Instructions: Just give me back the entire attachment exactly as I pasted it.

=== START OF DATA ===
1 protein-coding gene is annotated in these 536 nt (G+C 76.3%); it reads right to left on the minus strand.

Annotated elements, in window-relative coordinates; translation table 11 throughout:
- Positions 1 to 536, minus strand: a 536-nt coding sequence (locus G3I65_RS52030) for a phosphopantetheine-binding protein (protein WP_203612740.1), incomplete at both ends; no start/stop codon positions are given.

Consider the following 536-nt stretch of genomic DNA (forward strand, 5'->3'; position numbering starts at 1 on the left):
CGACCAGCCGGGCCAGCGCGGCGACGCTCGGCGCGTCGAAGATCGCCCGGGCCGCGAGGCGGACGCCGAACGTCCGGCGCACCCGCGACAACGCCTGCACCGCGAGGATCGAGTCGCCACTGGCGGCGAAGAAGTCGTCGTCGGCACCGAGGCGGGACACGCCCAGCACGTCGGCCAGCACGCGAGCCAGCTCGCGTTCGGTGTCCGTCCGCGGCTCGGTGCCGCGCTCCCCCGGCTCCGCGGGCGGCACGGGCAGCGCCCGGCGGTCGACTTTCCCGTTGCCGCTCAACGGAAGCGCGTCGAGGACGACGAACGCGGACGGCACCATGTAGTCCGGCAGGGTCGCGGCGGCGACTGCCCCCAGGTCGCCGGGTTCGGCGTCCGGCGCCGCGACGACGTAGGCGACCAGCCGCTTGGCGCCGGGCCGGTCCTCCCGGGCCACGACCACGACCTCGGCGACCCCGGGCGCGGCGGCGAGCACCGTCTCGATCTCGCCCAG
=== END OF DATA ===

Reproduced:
1 protein-coding gene is annotated in these 536 nt (G+C 76.3%); it reads right to left on the minus strand.

Annotated elements, in window-relative coordinates; translation table 11 throughout:
- Positions 1 to 536, minus strand: a 536-nt coding sequence (locus G3I65_RS52030) for a phosphopantetheine-binding protein (protein WP_203612740.1), incomplete at both ends; no start/stop codon positions are given.

Consider the following 536-nt stretch of genomic DNA (forward strand, 5'->3'; position numbering starts at 1 on the left):
CGACCAGCCGGGCCAGCGCGGCGACGCTCGGCGCGTCGAAGATCGCCCGGGCCGCGAGGCGGACGCCGAACGTCCGGCGCACCCGCGACAACGCCTGCACCGCGAGGATCGAGTCGCCACTGGCGGCGAAGAAGTCGTCGTCGGCACCGAGGCGGGACACGCCCAGCACGTCGGCCAGCACGCGAGCCAGCTCGCGTTCGGTGTCCGTCCGCGGCTCGGTGCCGCGCTCCCCCGGCTCCGCGGGCGGCACGGGCAGCGCCCGGCGGTCGACTTTCCCGTTGCCGCTCAACGGAAGCGCGTCGAGGACGACGAACGCGGACGGCACCATGTAGTCCGGCAGGGTCGCGGCGGCGACTGCCCCCAGGTCGCCGGGTTCGGCGTCCGGCGCCGCGACGACGTAGGCGACCAGCCGCTTGGCGCCGGGCCGGTCCTCCCGGGCCACGACCACGACCTCGGCGACCCCGGGCGCGGCGGCGAGCACCGTCTCGATCTCGCCCAG